This sounds so neat! It has some creepy elements because the main character has been murdered every two years since she was 8 years old, so add terrifying to that description. Not only that, but all evidence of the crime is always gone every time she wakes up/is resurrected. This isn’t even the biggest problem of the book: the asteroid heading toward Earth is! What even is this book?!

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The Djinn Falls in Love & Other Stories

To be honest, I saw this on NetGalley and instantly requested it because I saw that Neil Gaiman had a story in it and he is an autobuy author for me. Upon further inspection, there are a few authors I’m looking forward to reading, particularly Claire North (The First Fifteen Lives of Harry August).

 

What’s the number one SFF book you’re looking forward to reading in the near future? Are any of my selections on your TBR? Let me know in the comment section down below.

 

All pictures, quotes, and videos belong to their respective owners. I use them here solely for the purpose of review and commentary.

Audiobook Blog Tour Review: Timekeeper by Tara Sim

Author: Tara Sim

Narrator: Gary Furlong

Length: 8h 50m

Publisher: Forever Young Audiobooks

Genre: YA Fantasy

Release date: Feb. 14, 2017

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Two o’clock was missing.

In an alternate Victorian world controlled by clock towers, a damaged clock can fracture time—and a destroyed one can stop it completely.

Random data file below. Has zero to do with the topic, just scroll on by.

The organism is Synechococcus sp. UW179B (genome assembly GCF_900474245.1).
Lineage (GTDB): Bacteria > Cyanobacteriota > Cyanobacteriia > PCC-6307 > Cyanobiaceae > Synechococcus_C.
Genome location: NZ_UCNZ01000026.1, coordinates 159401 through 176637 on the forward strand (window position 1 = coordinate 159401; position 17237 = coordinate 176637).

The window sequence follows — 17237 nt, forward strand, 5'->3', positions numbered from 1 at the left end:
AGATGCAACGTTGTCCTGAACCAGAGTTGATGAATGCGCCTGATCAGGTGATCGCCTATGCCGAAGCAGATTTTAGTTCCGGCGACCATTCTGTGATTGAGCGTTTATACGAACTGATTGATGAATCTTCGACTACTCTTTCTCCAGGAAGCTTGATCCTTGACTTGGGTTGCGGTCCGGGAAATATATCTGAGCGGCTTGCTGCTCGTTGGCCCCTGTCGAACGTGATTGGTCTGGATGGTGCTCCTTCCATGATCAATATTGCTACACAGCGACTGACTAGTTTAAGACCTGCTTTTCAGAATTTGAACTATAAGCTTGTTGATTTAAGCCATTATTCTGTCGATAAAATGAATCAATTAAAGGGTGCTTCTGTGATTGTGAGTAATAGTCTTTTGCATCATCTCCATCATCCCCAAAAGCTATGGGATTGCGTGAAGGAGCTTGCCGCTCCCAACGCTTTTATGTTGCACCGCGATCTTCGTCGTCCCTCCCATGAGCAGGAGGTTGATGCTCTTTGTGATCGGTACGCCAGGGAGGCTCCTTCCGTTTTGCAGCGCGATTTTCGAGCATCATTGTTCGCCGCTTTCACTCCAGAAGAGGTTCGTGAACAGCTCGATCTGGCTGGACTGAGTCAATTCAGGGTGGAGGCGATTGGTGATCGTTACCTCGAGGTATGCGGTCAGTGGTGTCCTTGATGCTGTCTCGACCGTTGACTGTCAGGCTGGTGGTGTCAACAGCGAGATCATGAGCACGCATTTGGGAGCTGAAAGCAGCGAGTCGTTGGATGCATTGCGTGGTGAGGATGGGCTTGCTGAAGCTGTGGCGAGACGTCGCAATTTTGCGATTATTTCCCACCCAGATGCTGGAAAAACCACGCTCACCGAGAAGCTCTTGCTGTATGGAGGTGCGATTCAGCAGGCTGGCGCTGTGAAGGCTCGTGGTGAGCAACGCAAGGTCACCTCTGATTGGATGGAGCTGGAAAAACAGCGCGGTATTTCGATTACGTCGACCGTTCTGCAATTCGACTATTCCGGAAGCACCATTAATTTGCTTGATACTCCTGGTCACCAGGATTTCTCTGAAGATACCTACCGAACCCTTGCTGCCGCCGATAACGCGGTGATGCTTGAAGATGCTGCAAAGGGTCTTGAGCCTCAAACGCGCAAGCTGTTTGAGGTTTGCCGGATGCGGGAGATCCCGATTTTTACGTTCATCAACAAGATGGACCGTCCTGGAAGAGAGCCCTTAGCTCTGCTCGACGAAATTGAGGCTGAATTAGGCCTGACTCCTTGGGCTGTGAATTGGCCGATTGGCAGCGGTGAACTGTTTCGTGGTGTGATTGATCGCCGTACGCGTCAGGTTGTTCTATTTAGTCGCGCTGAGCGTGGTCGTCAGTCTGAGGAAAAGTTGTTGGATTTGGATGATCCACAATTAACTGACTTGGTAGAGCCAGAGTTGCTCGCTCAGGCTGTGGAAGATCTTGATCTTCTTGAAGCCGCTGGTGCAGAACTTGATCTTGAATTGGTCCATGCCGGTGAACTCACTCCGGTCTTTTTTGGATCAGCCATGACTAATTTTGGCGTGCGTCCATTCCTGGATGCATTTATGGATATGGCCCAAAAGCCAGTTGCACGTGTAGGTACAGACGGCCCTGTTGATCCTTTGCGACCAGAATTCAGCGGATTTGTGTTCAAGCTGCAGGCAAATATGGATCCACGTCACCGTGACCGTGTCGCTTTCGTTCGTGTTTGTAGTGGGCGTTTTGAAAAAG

It’s a truth that seventeen-year-old clock mechanic Danny Hart knows all too well; his father has been trapped in a Stopped town east of London for three years. Though Danny is a prodigy who can repair not only clockwork, but the very fabric of time, his fixation with staging a rescue is quickly becoming a concern to his superiors.

And so they assign him to Enfield, a town where the tower seems to be forever plagued with problems. Danny’s new apprentice both annoys and intrigues him, and though the boy is eager to work, he maintains a secretive distance. Danny soon discovers why: he is the tower’s clock spirit, a mythical being that oversees Enfield’s time. Though the boys are drawn together by their loneliness, Danny knows falling in love with a clock spirit is forbidden, and means risking everything he’s fought to achieve.

But when a series of bombings at nearby towers threaten to Stop more cities, Danny must race to prevent Enfield from becoming the next target or he’ll not only lose his father, but the boy he loves, forever.

Buy on Audible/Amazon

Tara Sim is the author of Timekeeper (Sky Pony Press) and can typically be found wandering the wilds of the Bay Area, California. When she’s not chasing cats or lurking in bookstores, she writes books about magic, clocks, and explosives. Follow her on Twitter at @EachStarAWorld, and check out her website at tarasim.com.